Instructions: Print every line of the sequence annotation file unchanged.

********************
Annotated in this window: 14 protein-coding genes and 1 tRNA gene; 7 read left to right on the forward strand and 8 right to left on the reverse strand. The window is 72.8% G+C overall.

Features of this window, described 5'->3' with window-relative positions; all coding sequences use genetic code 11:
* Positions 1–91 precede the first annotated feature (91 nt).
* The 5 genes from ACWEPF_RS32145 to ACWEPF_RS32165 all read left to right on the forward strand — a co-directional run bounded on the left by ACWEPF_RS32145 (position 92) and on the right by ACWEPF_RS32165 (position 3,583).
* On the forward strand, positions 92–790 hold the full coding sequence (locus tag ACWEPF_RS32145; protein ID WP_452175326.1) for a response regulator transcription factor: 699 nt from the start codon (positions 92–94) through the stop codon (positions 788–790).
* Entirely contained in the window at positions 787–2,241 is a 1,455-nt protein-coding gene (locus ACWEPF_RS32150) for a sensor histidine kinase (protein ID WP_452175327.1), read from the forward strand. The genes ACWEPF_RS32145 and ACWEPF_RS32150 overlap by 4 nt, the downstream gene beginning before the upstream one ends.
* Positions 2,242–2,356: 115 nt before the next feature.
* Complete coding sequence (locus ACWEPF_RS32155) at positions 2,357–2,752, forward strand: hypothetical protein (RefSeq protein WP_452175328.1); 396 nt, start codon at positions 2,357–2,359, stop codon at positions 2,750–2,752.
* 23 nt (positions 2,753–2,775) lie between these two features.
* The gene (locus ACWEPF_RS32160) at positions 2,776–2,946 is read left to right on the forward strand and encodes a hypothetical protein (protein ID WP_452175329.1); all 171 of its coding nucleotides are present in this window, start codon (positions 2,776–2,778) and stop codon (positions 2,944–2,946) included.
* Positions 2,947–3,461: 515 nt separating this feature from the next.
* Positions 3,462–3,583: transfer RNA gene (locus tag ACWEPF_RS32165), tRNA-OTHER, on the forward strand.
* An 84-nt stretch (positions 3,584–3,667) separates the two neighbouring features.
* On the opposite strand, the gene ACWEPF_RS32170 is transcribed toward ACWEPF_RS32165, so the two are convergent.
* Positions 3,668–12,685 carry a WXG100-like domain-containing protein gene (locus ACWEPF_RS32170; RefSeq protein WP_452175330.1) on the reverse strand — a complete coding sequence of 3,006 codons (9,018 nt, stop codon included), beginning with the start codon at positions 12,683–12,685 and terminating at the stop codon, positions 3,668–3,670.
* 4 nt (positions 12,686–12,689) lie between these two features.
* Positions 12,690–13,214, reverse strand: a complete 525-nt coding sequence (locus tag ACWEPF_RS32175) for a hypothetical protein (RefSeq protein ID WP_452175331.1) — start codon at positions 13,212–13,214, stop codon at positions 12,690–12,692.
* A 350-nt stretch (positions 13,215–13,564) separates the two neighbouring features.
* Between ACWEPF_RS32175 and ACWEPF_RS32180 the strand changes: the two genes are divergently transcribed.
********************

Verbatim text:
Annotated in this window: 14 protein-coding genes and 1 tRNA gene; 7 read left to right on the forward strand and 8 right to left on the reverse strand. The window is 72.8% G+C overall.

Features of this window, described 5'->3' with window-relative positions; all coding sequences use genetic code 11:
* Positions 1–91 precede the first annotated feature (91 nt).
* The 5 genes from ACWEPF_RS32145 to ACWEPF_RS32165 all read left to right on the forward strand — a co-directional run bounded on the left by ACWEPF_RS32145 (position 92) and on the right by ACWEPF_RS32165 (position 3,583).
* On the forward strand, positions 92–790 hold the full coding sequence (locus tag ACWEPF_RS32145; protein ID WP_452175326.1) for a response regulator transcription factor: 699 nt from the start codon (positions 92–94) through the stop codon (positions 788–790).
* Entirely contained in the window at positions 787–2,241 is a 1,455-nt protein-coding gene (locus ACWEPF_RS32150) for a sensor histidine kinase (protein ID WP_452175327.1), read from the forward strand. The genes ACWEPF_RS32145 and ACWEPF_RS32150 overlap by 4 nt, the downstream gene beginning before the upstream one ends.
* Positions 2,242–2,356: 115 nt before the next feature.
* Complete coding sequence (locus ACWEPF_RS32155) at positions 2,357–2,752, forward strand: hypothetical protein (RefSeq protein WP_452175328.1); 396 nt, start codon at positions 2,357–2,359, stop codon at positions 2,750–2,752.
* 23 nt (positions 2,753–2,775) lie between these two features.
* The gene (locus ACWEPF_RS32160) at positions 2,776–2,946 is read left to right on the forward strand and encodes a hypothetical protein (protein ID WP_452175329.1); all 171 of its coding nucleotides are present in this window, start codon (positions 2,776–2,778) and stop codon (positions 2,944–2,946) included.
* Positions 2,947–3,461: 515 nt separating this feature from the next.
* Positions 3,462–3,583: transfer RNA gene (locus tag ACWEPF_RS32165), tRNA-OTHER, on the forward strand.
* An 84-nt stretch (positions 3,584–3,667) separates the two neighbouring features.
* On the opposite strand, the gene ACWEPF_RS32170 is transcribed toward ACWEPF_RS32165, so the two are convergent.
* Positions 3,668–12,685 carry a WXG100-like domain-containing protein gene (locus ACWEPF_RS32170; RefSeq protein WP_452175330.1) on the reverse strand — a complete coding sequence of 3,006 codons (9,018 nt, stop codon included), beginning with the start codon at positions 12,683–12,685 and terminating at the stop codon, positions 3,668–3,670.
* 4 nt (positions 12,686–12,689) lie between these two features.
* Positions 12,690–13,214, reverse strand: a complete 525-nt coding sequence (locus tag ACWEPF_RS32175) for a hypothetical protein (RefSeq protein ID WP_452175331.1) — start codon at positions 13,212–13,214, stop codon at positions 12,690–12,692.
* A 350-nt stretch (positions 13,215–13,564) separates the two neighbouring features.
* Between ACWEPF_RS32175 and ACWEPF_RS32180 the strand changes: the two genes are divergently transcribed.